(August 4, 1981-July 1, 2003)
WEST End: Tama/Benton county line
EAST End: Stop sign, IA 21, near Belle Plaine, Benton County
These ends are so close to each other we might as well take them as one unit:
Facing east (11/29/02)
This is the entire route of Iowa Highway 940. Until May 27, 1980, it was part of IA 212, which was extended along this road October 26, 1937, with the straightening of US 30. On that day in 1980, the Tama County Board of Supervisors played (most of) its part in the Great Decommissioning, taking charge of two spurs, 135 and 318, and truncating another, 212, although signs would not change until summer. (The headline of the Traer Star-Clipper that week did not mention IA 171, which may mean it was turned over at a different time.) About a year later, 212 was removed through Belle Plaine to include only its standalone segment, and that's when 940 came into being, because Benton County didn't take action on this 422 feet inside its jurisdiction.
Closeup of signage at right (11/29/02)
At this intersection, 21 is in a curve and just north of here will begin to straddle the Tama/Benton line. Northbound traffic is in Benton County; southbound is in Tama. Tama County may maintain it because a) the signs for V37 north of Dysart, which also straddles the line, have Tama County on them; and b) at junctions with county roads that do not continue into Tama County, there are only LGSs and no blue shields. (Example: E22 west of Garrison.)
To be more accurate, and also to match the Scenic Byway arrow, the arrows under 21 could be left and diagonal-up right, an arrow type that does exist, because it's at the west junction of US 69 and IA 3 in Wright County. But after the addition of the Lincoln Highway Heritage Byway, here's what that looks like now:
Facing east on 940/E66 (7/7/13)
The earliest route of the Lincoln Highway went straight ahead from the end of 940, and today is signed as a loop route. (The road has since been reconstructed to perpendicularly end at 21.) The Lincoln Highway came into Belle Plaine from the north, turning at 7th Avenue (avenues run north-south), then at 19th Street (streets run east-west), then at 8th Avenue, and then at the intersection of 8th Avenue and 13th Street it turned east on what until 2001 was IA 131. Later on it was shifted to the more-known route that incorporates modern 21. The George Preston Station, originally at the corner of 7th Avenue and 19th Street, moved to the corner of 4th Avenue and 13th Street. For more Lincoln Highway pictures, including the Preston Station, visit my Lincoln Highway Photo Gallery.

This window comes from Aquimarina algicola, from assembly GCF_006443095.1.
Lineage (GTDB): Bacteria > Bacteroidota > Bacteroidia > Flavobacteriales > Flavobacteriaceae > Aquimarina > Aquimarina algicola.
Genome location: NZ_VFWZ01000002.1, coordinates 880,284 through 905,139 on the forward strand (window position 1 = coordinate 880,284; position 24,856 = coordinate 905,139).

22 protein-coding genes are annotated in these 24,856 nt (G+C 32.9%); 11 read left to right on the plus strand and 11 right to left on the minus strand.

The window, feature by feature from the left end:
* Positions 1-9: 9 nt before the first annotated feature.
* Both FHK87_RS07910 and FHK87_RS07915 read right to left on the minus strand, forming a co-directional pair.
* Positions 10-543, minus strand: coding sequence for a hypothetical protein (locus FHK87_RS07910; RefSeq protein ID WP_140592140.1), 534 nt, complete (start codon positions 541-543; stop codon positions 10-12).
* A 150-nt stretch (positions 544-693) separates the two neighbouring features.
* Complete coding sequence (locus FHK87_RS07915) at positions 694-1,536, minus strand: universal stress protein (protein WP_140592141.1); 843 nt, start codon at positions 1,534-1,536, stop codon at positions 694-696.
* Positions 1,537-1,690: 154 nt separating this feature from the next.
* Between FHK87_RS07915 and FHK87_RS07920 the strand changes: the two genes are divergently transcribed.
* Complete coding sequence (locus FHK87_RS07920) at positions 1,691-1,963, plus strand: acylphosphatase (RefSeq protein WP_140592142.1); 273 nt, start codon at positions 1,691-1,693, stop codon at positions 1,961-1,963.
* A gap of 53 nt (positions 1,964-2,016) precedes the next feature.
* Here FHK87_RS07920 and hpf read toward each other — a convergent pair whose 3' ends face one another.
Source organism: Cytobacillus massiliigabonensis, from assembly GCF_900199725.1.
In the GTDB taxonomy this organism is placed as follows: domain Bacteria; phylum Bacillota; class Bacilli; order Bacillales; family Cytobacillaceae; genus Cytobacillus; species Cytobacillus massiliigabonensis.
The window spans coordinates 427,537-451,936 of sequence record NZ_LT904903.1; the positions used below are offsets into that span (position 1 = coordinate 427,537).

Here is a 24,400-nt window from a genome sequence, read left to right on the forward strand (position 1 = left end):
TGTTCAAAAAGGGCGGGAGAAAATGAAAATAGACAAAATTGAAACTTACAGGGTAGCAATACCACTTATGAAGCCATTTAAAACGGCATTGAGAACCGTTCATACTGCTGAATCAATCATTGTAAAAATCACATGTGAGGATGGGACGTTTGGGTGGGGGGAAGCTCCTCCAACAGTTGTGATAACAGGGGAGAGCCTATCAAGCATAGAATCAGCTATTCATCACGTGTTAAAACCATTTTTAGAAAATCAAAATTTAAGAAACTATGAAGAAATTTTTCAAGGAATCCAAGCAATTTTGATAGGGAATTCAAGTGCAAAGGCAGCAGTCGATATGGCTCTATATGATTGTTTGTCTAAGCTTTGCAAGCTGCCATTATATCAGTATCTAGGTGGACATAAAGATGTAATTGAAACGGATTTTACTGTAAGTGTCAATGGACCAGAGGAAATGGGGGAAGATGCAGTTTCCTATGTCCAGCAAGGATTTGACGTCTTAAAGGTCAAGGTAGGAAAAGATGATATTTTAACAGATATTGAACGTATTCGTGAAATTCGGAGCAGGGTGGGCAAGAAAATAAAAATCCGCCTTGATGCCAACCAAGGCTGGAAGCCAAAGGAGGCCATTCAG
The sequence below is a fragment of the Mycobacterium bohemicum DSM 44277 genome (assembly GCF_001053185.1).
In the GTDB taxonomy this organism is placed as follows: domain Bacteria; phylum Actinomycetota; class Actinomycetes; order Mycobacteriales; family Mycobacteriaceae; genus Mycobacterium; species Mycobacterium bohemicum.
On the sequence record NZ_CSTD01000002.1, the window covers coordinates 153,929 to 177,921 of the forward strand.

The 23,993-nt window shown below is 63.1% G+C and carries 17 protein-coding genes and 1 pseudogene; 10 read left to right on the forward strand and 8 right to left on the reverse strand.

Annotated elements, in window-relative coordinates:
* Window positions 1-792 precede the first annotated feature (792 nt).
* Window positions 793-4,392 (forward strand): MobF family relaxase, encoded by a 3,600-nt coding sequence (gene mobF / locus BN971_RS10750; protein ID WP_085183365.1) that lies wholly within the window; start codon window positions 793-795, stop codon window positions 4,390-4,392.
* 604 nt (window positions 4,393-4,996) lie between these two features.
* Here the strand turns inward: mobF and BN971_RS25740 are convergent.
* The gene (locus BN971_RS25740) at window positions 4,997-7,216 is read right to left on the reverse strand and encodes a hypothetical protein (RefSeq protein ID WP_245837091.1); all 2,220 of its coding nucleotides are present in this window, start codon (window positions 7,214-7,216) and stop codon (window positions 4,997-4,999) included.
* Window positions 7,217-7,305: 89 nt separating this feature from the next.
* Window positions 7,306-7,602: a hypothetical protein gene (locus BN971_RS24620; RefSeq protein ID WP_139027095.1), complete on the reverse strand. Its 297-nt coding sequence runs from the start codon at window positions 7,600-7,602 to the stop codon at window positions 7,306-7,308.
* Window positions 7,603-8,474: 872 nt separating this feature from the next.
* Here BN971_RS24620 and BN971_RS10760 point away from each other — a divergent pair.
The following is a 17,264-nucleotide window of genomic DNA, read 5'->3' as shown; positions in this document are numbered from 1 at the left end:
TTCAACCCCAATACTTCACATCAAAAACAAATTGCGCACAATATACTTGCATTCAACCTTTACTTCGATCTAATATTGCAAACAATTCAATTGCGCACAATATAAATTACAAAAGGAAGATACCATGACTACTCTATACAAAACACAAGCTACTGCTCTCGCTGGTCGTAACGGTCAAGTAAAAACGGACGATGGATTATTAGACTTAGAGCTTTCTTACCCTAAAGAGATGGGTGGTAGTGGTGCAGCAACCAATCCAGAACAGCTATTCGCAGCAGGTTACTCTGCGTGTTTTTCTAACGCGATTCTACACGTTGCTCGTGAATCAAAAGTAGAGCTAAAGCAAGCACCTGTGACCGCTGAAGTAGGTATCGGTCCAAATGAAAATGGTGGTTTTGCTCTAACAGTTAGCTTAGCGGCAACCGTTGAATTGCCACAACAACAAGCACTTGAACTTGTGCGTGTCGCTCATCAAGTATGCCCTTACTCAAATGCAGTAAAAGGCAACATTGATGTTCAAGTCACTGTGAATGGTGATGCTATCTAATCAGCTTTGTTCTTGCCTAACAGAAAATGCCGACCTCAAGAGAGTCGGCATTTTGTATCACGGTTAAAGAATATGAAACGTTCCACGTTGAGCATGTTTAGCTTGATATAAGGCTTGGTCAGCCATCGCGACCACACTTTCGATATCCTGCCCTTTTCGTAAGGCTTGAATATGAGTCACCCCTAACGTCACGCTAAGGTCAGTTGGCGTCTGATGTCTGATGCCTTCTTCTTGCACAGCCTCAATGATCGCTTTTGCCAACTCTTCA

Facing west (11/29/02) (green marker has since been removed)
Facing north on 21 (11/22/06)
Because it's so close, 21 has signs for E66, and the intersection has a left-turn lane for northbound traffic as a reminder of when this was a major route. (And it's still the shortest way from Tama to Marengo.) Although generally north of Tama County Road E64, old 212 was probably given the E66 designation because of Benton County's E66 continuing east where 131 turns north. After IA 131's decommissioning, Tama and Benton E66 are 1.25 miles apart, but there are no E66 signs in Belle Plaine.
Facing north on 21 (7/7/13)
Facing north on 21 (7/7/13)
Facing south on 21 (7/6/13)
Facing south on 21 (11/22/06)
Last seen (sort of): 2003 (Benton County map)
Page created 1/24/03; last updated 3/26/17